The short answer? TikTok is full of crazy ideas—conspiracies are no different. They've been normalized by the platform where many young people spend most of their time. “Many of these conspiracy sites and stories are entertaining. They are social gathering spots. They are exciting,” says Nancy Rosenblum, Senator Joseph S. Clark Professor of Ethics in Politics and Government at Harvard University and coauthor of A Lot of People Are Saying: The New Conspiracism and the Assault on Democracy. “It’s small wonder that teenagers who ‘live on the screen’ would be drawn to the drama.”
Easy access to social media’s redistribution tools worsens this problem. With every like, share, send, and retweet, teenagers are popularizing this content worldwide. “On social media, repetition substitutes for validation,” says Russel Muirhead, a professor of democracy and politics at Dartmouth College and Rosenblum’s coauthor. “Repetition is what breathes air into conspiracy theories, and social media is all about repetition. But repeating something that’s false does not make it more true! Teenagers are just as vulnerable to this as grown-ups.”
This wouldn’t be such a problem if teenagers weren’t so attached to social media. So fond, in fact, that some 54 percent of teens get the bulk of their news from it. If this sounds concerning, that’s because it is. With teenagers relying on TikTok as their sole source of information, it makes sense for my generation to become absorbed in webs of falsities and to live as largely uninformed citizens.
According to Joseph Uscinski, a political science professor at the University of Miami and coauthor of American Conspiracy Theories, it is somewhat difficult to avoid fake news, because "‘fake news’ is designed to look real. But legitimacy isn’t the only thing people look for in news—sometimes they just want to hear what they want to hear."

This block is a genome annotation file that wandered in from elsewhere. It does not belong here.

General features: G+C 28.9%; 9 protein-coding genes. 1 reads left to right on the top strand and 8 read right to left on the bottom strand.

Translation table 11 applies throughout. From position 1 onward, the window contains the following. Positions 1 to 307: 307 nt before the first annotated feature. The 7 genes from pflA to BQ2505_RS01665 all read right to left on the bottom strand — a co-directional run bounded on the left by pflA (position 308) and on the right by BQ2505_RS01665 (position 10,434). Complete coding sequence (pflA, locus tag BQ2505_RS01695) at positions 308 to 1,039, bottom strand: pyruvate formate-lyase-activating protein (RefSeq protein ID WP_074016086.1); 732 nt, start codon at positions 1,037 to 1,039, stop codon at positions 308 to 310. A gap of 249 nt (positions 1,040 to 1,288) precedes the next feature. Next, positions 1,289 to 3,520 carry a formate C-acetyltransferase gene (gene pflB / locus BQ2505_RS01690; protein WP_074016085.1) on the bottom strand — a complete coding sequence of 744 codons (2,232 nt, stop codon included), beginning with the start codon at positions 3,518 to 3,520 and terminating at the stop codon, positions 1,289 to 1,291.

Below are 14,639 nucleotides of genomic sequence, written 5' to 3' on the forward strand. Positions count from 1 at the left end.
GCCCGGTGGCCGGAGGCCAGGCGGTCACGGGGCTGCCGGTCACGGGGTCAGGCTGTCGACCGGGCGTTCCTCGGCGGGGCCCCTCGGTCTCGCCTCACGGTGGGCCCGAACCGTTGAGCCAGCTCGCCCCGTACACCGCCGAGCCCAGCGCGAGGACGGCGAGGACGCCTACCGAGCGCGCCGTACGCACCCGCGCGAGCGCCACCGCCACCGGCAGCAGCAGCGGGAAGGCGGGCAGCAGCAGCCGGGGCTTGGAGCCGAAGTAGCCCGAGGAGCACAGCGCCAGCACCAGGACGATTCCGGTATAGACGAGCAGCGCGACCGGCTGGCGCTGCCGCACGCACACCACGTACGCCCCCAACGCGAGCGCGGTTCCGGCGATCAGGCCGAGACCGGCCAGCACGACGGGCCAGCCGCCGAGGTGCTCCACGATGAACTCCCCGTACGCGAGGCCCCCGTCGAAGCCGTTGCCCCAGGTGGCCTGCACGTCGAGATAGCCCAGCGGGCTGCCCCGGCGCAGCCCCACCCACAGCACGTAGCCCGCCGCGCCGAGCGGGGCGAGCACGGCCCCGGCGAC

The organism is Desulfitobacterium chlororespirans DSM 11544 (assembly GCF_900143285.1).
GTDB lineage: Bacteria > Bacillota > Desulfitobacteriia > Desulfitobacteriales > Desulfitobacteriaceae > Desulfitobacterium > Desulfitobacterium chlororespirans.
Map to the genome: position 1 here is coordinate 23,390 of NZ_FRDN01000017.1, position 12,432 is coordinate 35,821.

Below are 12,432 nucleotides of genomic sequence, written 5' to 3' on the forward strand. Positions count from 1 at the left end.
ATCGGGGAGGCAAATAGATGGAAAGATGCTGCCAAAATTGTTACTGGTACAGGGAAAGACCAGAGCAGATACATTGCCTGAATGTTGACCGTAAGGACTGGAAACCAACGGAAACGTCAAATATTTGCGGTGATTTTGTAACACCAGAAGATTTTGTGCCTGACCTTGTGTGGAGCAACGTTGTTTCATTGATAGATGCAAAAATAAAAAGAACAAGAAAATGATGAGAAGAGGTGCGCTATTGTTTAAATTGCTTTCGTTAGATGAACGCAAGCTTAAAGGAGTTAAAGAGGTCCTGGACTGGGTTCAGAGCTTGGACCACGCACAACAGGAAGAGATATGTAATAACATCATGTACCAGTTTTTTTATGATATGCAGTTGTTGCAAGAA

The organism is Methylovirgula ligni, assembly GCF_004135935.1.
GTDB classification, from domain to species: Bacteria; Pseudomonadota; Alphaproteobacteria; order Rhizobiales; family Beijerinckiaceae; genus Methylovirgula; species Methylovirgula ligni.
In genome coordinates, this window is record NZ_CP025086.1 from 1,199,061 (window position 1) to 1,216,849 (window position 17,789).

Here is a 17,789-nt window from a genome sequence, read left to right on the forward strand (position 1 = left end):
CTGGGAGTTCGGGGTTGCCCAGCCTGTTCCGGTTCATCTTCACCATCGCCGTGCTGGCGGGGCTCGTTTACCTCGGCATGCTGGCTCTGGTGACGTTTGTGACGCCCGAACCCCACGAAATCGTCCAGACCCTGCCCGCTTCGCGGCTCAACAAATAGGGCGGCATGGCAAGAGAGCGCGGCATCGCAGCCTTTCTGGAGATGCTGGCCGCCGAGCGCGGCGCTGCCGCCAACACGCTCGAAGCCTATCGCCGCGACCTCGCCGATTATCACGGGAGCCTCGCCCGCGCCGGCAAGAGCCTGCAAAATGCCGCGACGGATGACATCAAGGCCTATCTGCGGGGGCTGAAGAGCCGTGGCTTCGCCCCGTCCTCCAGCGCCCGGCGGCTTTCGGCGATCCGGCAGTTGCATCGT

It’s no wonder, then, that the absurdities of Pizzagate and the Illuminati are so warmly welcomed by teenagers—that’s all they’re being exposed to. From a teen’s perspective, society has largely set youth up to fail. Teenagers are not able to spot a sensationalistic theory involving Princess Diana’s death as a propagation of falsities. Teenagers are less adept at separating the rumors of a staged moon landing from scientific proof of successful lunar travel. Teenagers are not able to identify credible news from mindless gossip. Years of getting news from social media has impaired their ability to distinguish fact from myth. Although social media allows information to be spread quickly, it doesn’t often fact-check it in the process, leaving misinformation in the same pile as relevant content. Banning posts tagged #Pizzagate on TikTok can only do so much to prevent cross-pollination.
That doesn’t mean all is lost. There are tools to stop the spread of bad info. "Be on guard: if repetition alone is causing you to believe some conspiratorial allegation, ask yourself, What is the evidence? Don’t settle for ‘true-enough-ness,’” Muirhead explains. “Think, examine, and remember that there are only a few things in life we can be 100 percent sure of, like maybe our phone numbers, or our middle names. Most of the time, even when we believe something, we can only be 60 or 70 or 80 percent sure.”
Teenagers also need to talk to each other. Calling out false information in real time keeps it from spreading. So does sharing accurate information. The morning of my conspiracy-laden sleepover, I tried to talk to my friends. I was met with immediate disdain. I meant no harm then, and I mean no harm now—but I did make them register for daily news briefings from our local newspaper.